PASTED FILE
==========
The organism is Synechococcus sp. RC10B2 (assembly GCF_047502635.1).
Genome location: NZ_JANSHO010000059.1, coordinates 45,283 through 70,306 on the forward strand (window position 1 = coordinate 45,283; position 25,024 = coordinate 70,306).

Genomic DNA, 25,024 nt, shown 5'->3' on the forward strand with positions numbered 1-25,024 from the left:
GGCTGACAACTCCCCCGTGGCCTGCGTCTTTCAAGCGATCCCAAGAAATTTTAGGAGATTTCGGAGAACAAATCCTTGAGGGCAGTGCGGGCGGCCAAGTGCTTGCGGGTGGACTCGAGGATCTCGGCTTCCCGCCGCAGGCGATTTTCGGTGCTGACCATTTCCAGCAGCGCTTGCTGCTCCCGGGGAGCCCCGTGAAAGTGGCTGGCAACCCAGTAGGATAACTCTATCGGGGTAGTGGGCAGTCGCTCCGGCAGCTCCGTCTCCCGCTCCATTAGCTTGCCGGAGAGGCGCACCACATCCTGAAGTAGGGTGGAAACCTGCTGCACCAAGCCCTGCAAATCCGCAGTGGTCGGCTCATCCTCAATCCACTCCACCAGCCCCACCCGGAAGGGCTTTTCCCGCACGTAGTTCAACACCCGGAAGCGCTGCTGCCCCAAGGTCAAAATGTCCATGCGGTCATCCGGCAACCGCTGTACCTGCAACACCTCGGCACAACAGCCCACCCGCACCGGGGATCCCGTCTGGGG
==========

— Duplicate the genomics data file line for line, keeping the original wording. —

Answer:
The organism is Synechococcus sp. RC10B2 (assembly GCF_047502635.1).
Genome location: NZ_JANSHO010000059.1, coordinates 45,283 through 70,306 on the forward strand (window position 1 = coordinate 45,283; position 25,024 = coordinate 70,306).

Genomic DNA, 25,024 nt, shown 5'->3' on the forward strand with positions numbered 1-25,024 from the left:
GGCTGACAACTCCCCCGTGGCCTGCGTCTTTCAAGCGATCCCAAGAAATTTTAGGAGATTTCGGAGAACAAATCCTTGAGGGCAGTGCGGGCGGCCAAGTGCTTGCGGGTGGACTCGAGGATCTCGGCTTCCCGCCGCAGGCGATTTTCGGTGCTGACCATTTCCAGCAGCGCTTGCTGCTCCCGGGGAGCCCCGTGAAAGTGGCTGGCAACCCAGTAGGATAACTCTATCGGGGTAGTGGGCAGTCGCTCCGGCAGCTCCGTCTCCCGCTCCATTAGCTTGCCGGAGAGGCGCACCACATCCTGAAGTAGGGTGGAAACCTGCTGCACCAAGCCCTGCAAATCCGCAGTGGTCGGCTCATCCTCAATCCACTCCACCAGCCCCACCCGGAAGGGCTTTTCCCGCACGTAGTTCAACACCCGGAAGCGCTGCTGCCCCAAGGTCAAAATGTCCATGCGGTCATCCGGCAACCGCTGTACCTGCAACACCTCGGCACAACAGCCCACCCGCACCGGGGATCCCGTCTGGGG